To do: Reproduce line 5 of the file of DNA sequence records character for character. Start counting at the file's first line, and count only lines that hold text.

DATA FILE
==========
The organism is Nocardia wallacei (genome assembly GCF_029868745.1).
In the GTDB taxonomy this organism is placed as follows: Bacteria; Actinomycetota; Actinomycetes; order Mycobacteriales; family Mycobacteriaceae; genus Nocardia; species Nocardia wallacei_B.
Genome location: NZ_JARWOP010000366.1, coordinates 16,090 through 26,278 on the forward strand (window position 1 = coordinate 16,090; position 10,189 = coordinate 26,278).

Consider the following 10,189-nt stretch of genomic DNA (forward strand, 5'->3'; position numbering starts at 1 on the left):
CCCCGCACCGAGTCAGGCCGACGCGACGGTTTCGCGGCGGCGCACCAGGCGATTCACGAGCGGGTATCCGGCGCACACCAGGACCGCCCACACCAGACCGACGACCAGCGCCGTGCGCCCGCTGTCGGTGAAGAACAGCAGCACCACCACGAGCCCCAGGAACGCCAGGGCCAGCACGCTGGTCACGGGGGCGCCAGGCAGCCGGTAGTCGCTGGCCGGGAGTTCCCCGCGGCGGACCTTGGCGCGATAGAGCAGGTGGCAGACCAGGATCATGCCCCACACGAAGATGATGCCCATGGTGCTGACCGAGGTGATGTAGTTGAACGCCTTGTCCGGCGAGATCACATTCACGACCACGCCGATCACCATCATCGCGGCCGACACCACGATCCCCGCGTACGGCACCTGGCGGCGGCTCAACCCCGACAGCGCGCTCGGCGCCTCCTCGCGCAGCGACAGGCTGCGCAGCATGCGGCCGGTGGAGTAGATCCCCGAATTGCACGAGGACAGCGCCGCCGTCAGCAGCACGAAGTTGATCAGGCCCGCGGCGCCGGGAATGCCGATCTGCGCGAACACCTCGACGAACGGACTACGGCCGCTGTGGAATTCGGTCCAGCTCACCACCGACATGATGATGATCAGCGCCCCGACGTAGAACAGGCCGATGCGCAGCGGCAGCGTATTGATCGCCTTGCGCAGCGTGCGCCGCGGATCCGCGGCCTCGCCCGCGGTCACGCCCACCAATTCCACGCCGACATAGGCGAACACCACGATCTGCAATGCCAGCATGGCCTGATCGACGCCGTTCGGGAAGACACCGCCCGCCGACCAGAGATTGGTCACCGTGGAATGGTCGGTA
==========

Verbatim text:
CCCCGCACCGAGTCAGGCCGACGCGACGGTTTCGCGGCGGCGCACCAGGCGATTCACGAGCGGGTATCCGGCGCACACCAGGACCGCCCACACCAGACCGACGACCAGCGCCGTGCGCCCGCTGTCGGTGAAGAACAGCAGCACCACCACGAGCCCCAGGAACGCCAGGGCCAGCACGCTGGTCACGGGGGCGCCAGGCAGCCGGTAGTCGCTGGCCGGGAGTTCCCCGCGGCGGACCTTGGCGCGATAGAGCAGGTGGCAGACCAGGATCATGCCCCACACGAAGATGATGCCCATGGTGCTGACCGAGGTGATGTAGTTGAACGCCTTGTCCGGCGAGATCACATTCACGACCACGCCGATCACCATCATCGCGGCCGACACCACGATCCCCGCGTACGGCACCTGGCGGCGGCTCAACCCCGACAGCGCGCTCGGCGCCTCCTCGCGCAGCGACAGGCTGCGCAGCATGCGGCCGGTGGAGTAGATCCCCGAATTGCACGAGGACAGCGCCGCCGTCAGCAGCACGAAGTTGATCAGGCCCGCGGCGCCGGGAATGCCGATCTGCGCGAACACCTCGACGAACGGACTACGGCCGCTGTGGAATTCGGTCCAGCTCACCACCGACATGATGATGATCAGCGCCCCGACGTAGAACAGGCCGATGCGCAGCGGCAGCGTATTGATCGCCTTGCGCAGCGTGCGCCGCGGATCCGCGGCCTCGCCCGCGGTCACGCCCACCAATTCCACGCCGACATAGGCGAACACCACGATCTGCAATGCCAGCATGGCCTGATCGACGCCGTTCGGGAAGACACCGCCCGCCGACCAGAGATTGGTCACCGTGGAATGGTCGGTA